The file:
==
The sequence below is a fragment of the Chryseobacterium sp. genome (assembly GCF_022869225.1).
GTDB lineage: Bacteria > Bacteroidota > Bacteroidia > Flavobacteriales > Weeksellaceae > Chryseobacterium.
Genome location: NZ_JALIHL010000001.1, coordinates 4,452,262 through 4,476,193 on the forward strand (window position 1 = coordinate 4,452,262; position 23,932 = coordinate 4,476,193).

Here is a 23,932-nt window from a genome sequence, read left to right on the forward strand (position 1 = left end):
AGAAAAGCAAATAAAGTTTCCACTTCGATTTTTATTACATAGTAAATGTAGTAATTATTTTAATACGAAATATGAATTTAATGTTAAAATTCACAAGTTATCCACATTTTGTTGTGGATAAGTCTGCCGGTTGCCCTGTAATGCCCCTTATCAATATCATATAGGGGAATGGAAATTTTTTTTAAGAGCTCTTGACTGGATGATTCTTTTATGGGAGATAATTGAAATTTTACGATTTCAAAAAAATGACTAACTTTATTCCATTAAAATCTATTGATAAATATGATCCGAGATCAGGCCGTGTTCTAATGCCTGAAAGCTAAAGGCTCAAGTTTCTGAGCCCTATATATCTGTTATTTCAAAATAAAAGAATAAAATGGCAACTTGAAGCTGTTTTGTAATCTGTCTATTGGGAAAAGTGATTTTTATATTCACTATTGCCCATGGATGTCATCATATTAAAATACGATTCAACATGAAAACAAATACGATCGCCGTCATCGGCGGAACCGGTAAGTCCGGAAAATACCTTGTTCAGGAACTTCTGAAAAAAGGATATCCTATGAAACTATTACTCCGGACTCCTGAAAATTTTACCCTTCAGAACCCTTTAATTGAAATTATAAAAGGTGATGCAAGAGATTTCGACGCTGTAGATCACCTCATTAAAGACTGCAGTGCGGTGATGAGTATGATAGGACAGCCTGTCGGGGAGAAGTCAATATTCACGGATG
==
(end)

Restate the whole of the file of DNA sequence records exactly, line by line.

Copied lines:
The sequence below is a fragment of the Chryseobacterium sp. genome (assembly GCF_022869225.1).
GTDB lineage: Bacteria > Bacteroidota > Bacteroidia > Flavobacteriales > Weeksellaceae > Chryseobacterium.
Genome location: NZ_JALIHL010000001.1, coordinates 4,452,262 through 4,476,193 on the forward strand (window position 1 = coordinate 4,452,262; position 23,932 = coordinate 4,476,193).

Here is a 23,932-nt window from a genome sequence, read left to right on the forward strand (position 1 = left end):
AGAAAAGCAAATAAAGTTTCCACTTCGATTTTTATTACATAGTAAATGTAGTAATTATTTTAATACGAAATATGAATTTAATGTTAAAATTCACAAGTTATCCACATTTTGTTGTGGATAAGTCTGCCGGTTGCCCTGTAATGCCCCTTATCAATATCATATAGGGGAATGGAAATTTTTTTTAAGAGCTCTTGACTGGATGATTCTTTTATGGGAGATAATTGAAATTTTACGATTTCAAAAAAATGACTAACTTTATTCCATTAAAATCTATTGATAAATATGATCCGAGATCAGGCCGTGTTCTAATGCCTGAAAGCTAAAGGCTCAAGTTTCTGAGCCCTATATATCTGTTATTTCAAAATAAAAGAATAAAATGGCAACTTGAAGCTGTTTTGTAATCTGTCTATTGGGAAAAGTGATTTTTATATTCACTATTGCCCATGGATGTCATCATATTAAAATACGATTCAACATGAAAACAAATACGATCGCCGTCATCGGCGGAACCGGTAAGTCCGGAAAATACCTTGTTCAGGAACTTCTGAAAAAAGGATATCCTATGAAACTATTACTCCGGACTCCTGAAAATTTTACCCTTCAGAACCCTTTAATTGAAATTATAAAAGGTGATGCAAGAGATTTCGACGCTGTAGATCACCTCATTAAAGACTGCAGTGCGGTGATGAGTATGATAGGACAGCCTGTCGGGGAGAAGTCAATATTCACGGATG